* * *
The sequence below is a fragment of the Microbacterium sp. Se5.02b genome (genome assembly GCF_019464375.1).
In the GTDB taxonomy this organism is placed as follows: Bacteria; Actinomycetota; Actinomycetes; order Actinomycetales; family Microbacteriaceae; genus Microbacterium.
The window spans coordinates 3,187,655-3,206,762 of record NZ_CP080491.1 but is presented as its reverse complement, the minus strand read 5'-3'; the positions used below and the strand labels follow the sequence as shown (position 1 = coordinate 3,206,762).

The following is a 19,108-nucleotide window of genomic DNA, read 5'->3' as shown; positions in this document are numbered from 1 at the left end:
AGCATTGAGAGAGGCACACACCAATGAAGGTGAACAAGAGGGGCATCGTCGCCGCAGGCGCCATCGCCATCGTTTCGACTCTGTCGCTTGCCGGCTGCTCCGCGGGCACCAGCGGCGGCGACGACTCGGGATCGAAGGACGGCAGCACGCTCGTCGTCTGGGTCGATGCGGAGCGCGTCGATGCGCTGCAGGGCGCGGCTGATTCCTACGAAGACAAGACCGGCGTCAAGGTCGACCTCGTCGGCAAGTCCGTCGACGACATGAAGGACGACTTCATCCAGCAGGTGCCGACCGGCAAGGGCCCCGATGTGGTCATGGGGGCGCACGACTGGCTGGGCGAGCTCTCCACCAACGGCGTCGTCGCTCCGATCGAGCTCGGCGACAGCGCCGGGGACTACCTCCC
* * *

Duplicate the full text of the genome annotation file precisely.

The sequence below is a fragment of the Microbacterium sp. Se5.02b genome (genome assembly GCF_019464375.1).
In the GTDB taxonomy this organism is placed as follows: Bacteria; Actinomycetota; Actinomycetes; order Actinomycetales; family Microbacteriaceae; genus Microbacterium.
The window spans coordinates 3,187,655-3,206,762 of record NZ_CP080491.1 but is presented as its reverse complement, the minus strand read 5'-3'; the positions used below and the strand labels follow the sequence as shown (position 1 = coordinate 3,206,762).

The following is a 19,108-nucleotide window of genomic DNA, read 5'->3' as shown; positions in this document are numbered from 1 at the left end:
AGCATTGAGAGAGGCACACACCAATGAAGGTGAACAAGAGGGGCATCGTCGCCGCAGGCGCCATCGCCATCGTTTCGACTCTGTCGCTTGCCGGCTGCTCCGCGGGCACCAGCGGCGGCGACGACTCGGGATCGAAGGACGGCAGCACGCTCGTCGTCTGGGTCGATGCGGAGCGCGTCGATGCGCTGCAGGGCGCGGCTGATTCCTACGAAGACAAGACCGGCGTCAAGGTCGACCTCGTCGGCAAGTCCGTCGACGACATGAAGGACGACTTCATCCAGCAGGTGCCGACCGGCAAGGGCCCCGATGTGGTCATGGGGGCGCACGACTGGCTGGGCGAGCTCTCCACCAACGGCGTCGTCGCTCCGATCGAGCTCGGCGACAGCGCCGGGGACTACCTCCC